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WASHINGTON, Apr 5 2011 (IPS) - As Cote d’Ivoire enters its fourth month of post-election violence with intensified fighting and bloodshed, the White House is defending its efforts thus far to shepherd a solution to the stalemate between incumbent Laurent Gbagbo and Alassane Ouattara, the internationally-recognised winner of last fall’s elections.
“For the past four months, the United States has been working closely with its African and other international partners to achieve a peaceful outcome to the Ivorian crisis,” contended U.S. assistant secretary for African Affairs Johnnie Carson at the Woodrow Wilson International Centre for Scholars here on Tuesday.
While the Barack Obama administration’s attention has been gripped by turbulence in other parts of the world, rights groups and regional observers have been raising the alarm about Cote d’Ivoire for months, warning of a relapse into the civil war that ravaged the country for decades and a building humanitarian crisis.
More than 100,000 refugees have streamed to next-door Liberia, Oxfam estimates, while according to the United Nations, over one million residents have been displaced from their homes.
News of massacres and mass graves, the targeting of U.N. personnel on the ground, and accusations of violence by both sides have been consistent since at least January, with the latest mass atrocity of more than 800 gruesome civilian deaths by small arms and machete in the town of Duekoue reported by the International Red Cross over the weekend, apparently as a result of inter-ethnic fighting.
“Tragically, the violence that we are seeing could have been averted had Laurent Gbagbo respected the results of last year’s presidential election,” Obama said in a statement on Tuesday, in which he once again called for the embattled incumbent to cede power to Ouattara and urged all parties to cease bloodshed.
“We did in fact take a pro-active and engaged policy,” Carson continued. “All of these overtures – all of these overtures – have been rejected.”
Given Gbagbo’s obstinate defiance of the election results – he garnered 46 percent of the vote, while 54 percent went to his opponent – Ouattara, whose own forces are accused by rights groups and refugees of civilian killings and reprisal attacks, was calling for his removal by military might as early as the New Year, warning of continued carnage should the stalemate of power persist.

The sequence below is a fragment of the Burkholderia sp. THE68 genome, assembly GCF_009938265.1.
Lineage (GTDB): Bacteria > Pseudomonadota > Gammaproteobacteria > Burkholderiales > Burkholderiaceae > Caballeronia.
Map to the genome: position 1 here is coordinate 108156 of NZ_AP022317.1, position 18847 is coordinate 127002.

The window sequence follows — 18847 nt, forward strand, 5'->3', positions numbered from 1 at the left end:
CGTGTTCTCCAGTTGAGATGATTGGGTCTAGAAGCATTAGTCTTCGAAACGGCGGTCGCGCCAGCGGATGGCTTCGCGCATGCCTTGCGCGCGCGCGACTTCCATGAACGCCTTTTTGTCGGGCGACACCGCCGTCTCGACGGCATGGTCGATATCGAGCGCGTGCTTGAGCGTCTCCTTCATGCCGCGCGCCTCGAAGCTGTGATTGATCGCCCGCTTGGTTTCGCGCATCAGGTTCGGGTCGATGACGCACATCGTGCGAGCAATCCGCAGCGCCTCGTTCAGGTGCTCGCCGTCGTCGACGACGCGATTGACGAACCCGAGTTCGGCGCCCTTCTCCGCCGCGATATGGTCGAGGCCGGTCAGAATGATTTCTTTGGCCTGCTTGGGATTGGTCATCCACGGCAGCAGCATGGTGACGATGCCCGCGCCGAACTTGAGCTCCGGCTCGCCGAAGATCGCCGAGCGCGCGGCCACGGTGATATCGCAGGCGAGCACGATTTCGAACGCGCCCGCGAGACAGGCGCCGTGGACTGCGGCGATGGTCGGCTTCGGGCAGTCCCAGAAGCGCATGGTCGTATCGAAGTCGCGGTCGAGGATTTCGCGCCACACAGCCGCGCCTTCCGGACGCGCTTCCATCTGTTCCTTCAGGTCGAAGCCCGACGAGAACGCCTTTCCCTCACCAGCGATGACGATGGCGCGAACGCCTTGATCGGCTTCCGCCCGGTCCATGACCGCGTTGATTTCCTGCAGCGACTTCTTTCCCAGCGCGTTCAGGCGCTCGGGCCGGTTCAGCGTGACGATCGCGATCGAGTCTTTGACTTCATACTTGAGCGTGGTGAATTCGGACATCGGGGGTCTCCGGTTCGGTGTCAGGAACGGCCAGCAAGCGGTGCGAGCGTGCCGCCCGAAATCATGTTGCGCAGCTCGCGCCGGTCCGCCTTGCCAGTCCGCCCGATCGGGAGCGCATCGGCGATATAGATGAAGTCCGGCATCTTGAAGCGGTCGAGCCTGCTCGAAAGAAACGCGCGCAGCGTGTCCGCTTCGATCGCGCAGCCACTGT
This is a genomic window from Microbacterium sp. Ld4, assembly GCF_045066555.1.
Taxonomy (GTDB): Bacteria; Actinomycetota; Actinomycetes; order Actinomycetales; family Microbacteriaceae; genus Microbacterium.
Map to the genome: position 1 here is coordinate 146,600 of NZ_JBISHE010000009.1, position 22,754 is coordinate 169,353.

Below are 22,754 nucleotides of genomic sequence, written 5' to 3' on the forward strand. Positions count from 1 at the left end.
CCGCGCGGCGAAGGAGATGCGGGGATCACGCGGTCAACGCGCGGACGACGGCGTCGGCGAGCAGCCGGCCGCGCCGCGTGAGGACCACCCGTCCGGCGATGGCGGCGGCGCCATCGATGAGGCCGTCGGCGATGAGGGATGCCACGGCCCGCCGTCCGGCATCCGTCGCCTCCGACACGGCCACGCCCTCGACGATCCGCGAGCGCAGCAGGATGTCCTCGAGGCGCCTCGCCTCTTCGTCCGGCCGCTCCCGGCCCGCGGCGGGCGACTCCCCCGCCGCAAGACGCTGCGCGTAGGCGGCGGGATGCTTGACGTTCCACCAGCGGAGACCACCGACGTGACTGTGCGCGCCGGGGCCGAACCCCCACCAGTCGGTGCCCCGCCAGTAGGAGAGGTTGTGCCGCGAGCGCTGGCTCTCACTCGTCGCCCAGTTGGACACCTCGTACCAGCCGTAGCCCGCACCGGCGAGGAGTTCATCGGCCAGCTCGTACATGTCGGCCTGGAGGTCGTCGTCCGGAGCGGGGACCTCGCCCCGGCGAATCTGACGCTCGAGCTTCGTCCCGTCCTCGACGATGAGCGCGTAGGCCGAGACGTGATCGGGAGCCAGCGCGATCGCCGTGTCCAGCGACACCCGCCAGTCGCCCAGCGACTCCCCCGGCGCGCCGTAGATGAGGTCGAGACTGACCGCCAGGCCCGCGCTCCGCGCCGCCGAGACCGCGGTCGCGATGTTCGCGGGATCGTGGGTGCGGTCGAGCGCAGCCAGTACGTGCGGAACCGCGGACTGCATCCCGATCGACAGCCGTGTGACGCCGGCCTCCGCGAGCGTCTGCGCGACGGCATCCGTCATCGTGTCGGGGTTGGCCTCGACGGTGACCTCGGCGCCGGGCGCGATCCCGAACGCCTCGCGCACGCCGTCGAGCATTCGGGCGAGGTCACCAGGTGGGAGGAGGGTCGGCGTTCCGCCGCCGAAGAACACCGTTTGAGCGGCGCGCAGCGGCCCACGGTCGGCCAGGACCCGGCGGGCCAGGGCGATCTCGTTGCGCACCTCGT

Two regime-changes and a no-fly zone in North Africa later, critics are wondering whether the deaths of hundreds, perhaps thousands, and the displacement of over a million civilians in Cote d’Ivoire could have been avoided with more urgent international attention and stronger force behind the widespread calls for Gbagbo to step down and violence to end.
Why Libya and not Cote d’Ivoire?
“The situation in the Ivory Coast is frequently compared to that of Libya in terms of the international community’s response and responsibilities to protect innocent civilians. That notion is simply wrong,” Carson argued.
The comparisons to the situation in the Maghreb are obvious: A strongman clings stubbornly to power and the opposition takes up arms as civilians are massacred and flee the country en masse, while the stability of the region is threatened with the precedent-setting potential of a bulldozed attempt at something that might resemble a democracy.
With some 20 countries in Africa slated to hold elections this year – including in neighbouring Liberia, the lion’s share recipient of Ivorian refugees – observers saw Cote d’Ivoire as a test of the continent’s commitment to democratise. If the results of an internationally-deemed legitimate election were flouted and yet another strongman was allowed to remain in power, the effect would be demoralising to would-be African democrats, the thinking went.
“This was a test case, not only for the Ivory Coast, this was a test case also for Africa,” Carson said. “The ballot must be respected.”
Similarly, it was feared that Muammar Gaddafi’s crackdown on civilians would threaten the Arab Spring of popular uprisings sweeping the Middle East and wilt the fragile bloom of its post-revolution Egyptian and Tunisian neighbours – a rationale that helped buoy the arguments for military intervention in Libya.
“The democratic impulses that are dawning across the region would be eclipsed by the darkest form of dictatorship, as repressive leaders concluded that violence is the best strategy to cling to power,” Obama said in his speech defending U.S. military action in Libya.
But beneath the quick comparisons are important differences, analysts contend. Some 11,000 U.N. blue helmets are on the ground in Cote d’Ivoire, supplemented by French forces, while Gbagbo lacks the airborne military force that Gaddafi deployed against his people.
“Without the presence of these peacekeepers, there is absolutely no doubt that the situation in Cote d’Ivoire would be far worse than it is now,” Carson argued. “Overall, the international community’s responses in Cote d’Ivoire thus far have been appropriately matched to the political and military circumstances on the ground.”
In response to escalating violence and a reported uptick in U.N.-targeted attacks, four U.N. helicopters fired missiles at two military camps and the presidential palace in the capital of Abidjan, where Gbagbo is housed and headquartered, on Monday – a rare and extraordinary move for the world body with its sparse history of military action.
“The ballot must be respected…and the international community will act if the situation warrants,” Carson reiterated, issuing a warning to other would-be incumbent strongmen bent on clinging to power through violent means.
But Carson also issued a caveat: “We should nonetheless be humbled about what can be expected of external intervention in general.”
*Follow Aprille Muscara on Twitter at @aprilledaughn.
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